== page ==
November 13, 2012

The Cup and the Crown

by Diane Stanley
ages: 10+
First sentence: "
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Molly, who was once a scullery maid and is now a lady, is best friends with the king. There's no one he trusts more than her, it's Molly (and her... something... boyfriend? best friend?... Tristan, as well as a knight, translator and a lady companion) that he sends to find the Loving Cup, something which the king will use to make a princess fall in love with him and marry him. (I think she was betrothed to his brother, who was murdered.)

Before I go much further, yes this is a sequel. And no, I didn't read the first one first. (Though I kind of want to now. When there's time.) In many ways, though, this one works as a stand-alone: Stanley gives you enough information to get the gist of the previous story, but I don't think it got in the way of the telling of this one. I may have felt differently had I read book #1 first, but I didn't, so there it is.


Molly goes on her quest to find the cup, which turns out her grandfather was a specialist in making. Also, it turns out her grandfather was from a super-secret magical place where Everything Is Perfect. Except when they find it, they arrest all Molly's friends and take her prisoner. So they can teach her. And it's for the protection of the city because if their secrets got out, it would be Bad.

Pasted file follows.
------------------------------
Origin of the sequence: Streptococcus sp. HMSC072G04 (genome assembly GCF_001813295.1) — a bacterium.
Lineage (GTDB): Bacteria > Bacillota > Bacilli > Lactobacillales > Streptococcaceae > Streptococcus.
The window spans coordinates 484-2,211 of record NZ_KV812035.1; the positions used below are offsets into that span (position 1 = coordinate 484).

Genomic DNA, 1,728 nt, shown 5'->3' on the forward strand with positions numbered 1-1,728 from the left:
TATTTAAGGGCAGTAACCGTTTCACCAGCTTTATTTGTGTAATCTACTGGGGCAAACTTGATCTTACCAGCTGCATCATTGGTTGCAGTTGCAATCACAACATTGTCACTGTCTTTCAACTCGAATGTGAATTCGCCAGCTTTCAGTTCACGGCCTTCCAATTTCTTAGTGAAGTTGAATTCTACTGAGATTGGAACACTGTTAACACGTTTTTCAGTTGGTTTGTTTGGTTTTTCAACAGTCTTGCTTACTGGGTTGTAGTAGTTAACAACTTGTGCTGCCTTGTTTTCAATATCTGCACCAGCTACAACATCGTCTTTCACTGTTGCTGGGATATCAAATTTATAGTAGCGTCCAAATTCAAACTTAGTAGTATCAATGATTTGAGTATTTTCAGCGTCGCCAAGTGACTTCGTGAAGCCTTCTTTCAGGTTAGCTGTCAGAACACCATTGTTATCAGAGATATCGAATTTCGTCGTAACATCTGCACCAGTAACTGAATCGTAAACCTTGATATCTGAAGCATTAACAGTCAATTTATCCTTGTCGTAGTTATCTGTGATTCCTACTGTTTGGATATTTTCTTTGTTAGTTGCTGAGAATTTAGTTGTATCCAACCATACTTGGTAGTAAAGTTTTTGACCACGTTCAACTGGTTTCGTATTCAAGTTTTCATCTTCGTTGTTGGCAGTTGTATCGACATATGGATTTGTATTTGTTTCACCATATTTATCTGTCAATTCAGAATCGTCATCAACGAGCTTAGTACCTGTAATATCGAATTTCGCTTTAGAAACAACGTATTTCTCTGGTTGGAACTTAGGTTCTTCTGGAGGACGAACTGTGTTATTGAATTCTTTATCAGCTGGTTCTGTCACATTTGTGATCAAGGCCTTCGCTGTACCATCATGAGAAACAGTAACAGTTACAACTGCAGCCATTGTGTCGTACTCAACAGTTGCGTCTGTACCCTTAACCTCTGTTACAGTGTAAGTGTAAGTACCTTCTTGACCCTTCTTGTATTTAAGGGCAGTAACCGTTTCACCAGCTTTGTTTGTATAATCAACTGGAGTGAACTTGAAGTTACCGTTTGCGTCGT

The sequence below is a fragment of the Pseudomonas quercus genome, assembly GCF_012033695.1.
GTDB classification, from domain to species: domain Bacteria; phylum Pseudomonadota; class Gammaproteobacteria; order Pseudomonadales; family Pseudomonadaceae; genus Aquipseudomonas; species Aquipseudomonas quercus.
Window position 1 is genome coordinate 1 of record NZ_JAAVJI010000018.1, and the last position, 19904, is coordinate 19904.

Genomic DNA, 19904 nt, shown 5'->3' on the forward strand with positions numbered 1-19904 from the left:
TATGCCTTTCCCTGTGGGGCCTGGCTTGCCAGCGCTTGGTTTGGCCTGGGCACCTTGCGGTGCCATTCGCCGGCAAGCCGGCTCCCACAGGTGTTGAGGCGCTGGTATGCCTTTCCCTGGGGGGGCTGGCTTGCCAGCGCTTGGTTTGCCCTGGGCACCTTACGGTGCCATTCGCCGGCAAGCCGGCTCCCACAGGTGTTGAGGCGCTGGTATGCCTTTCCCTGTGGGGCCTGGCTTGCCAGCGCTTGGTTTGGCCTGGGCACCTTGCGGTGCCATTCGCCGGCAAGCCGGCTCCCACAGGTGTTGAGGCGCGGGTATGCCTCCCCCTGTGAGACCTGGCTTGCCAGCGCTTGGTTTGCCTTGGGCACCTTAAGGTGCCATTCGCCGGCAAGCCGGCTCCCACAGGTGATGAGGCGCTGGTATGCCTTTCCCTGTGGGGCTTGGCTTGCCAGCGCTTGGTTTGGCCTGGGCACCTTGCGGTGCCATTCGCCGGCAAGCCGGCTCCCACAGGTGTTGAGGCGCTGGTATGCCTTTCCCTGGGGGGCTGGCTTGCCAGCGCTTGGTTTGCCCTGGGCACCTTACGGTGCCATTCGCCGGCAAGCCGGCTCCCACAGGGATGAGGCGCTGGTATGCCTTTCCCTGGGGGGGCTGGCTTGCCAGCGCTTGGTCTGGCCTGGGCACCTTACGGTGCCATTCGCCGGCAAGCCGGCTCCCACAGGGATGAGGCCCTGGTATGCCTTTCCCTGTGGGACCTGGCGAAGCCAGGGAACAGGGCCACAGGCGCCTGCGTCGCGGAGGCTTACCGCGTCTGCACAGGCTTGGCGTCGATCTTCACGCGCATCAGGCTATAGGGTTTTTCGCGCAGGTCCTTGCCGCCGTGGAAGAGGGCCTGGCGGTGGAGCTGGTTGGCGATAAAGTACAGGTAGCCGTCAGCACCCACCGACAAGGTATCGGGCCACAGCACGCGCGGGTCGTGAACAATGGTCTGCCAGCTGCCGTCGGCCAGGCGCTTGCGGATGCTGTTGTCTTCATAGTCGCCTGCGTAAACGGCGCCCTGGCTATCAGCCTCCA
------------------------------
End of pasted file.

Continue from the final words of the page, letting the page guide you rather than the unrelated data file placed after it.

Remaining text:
For the most part, I really enjoyed this book. Molly's a great character: strong, stubborn, opinionated, yet loyal, trusting, and resourceful. I enjoyed watching her figure out how to get out of her prison, and how her friends rallied around her at the end.

But, it also felt clunky. I think it went back and forth between the right amount of showing and telling, to lecturing me about what the characters were doing.  In the moments when there was a balance, I loved it, but then I would be jarred out of the story for a while, until I could get my groove again.

Maybe that's a fault of my own, for not having read the first book, because I really did like the overall story (and while the story ended, I'm not sure it's quite done). Even with its faults, it's a good book.

(Just for the record: because this is a Cybils nominee, I've been asked to make sure y'all know this is my opinion only, and not that of the panel.)

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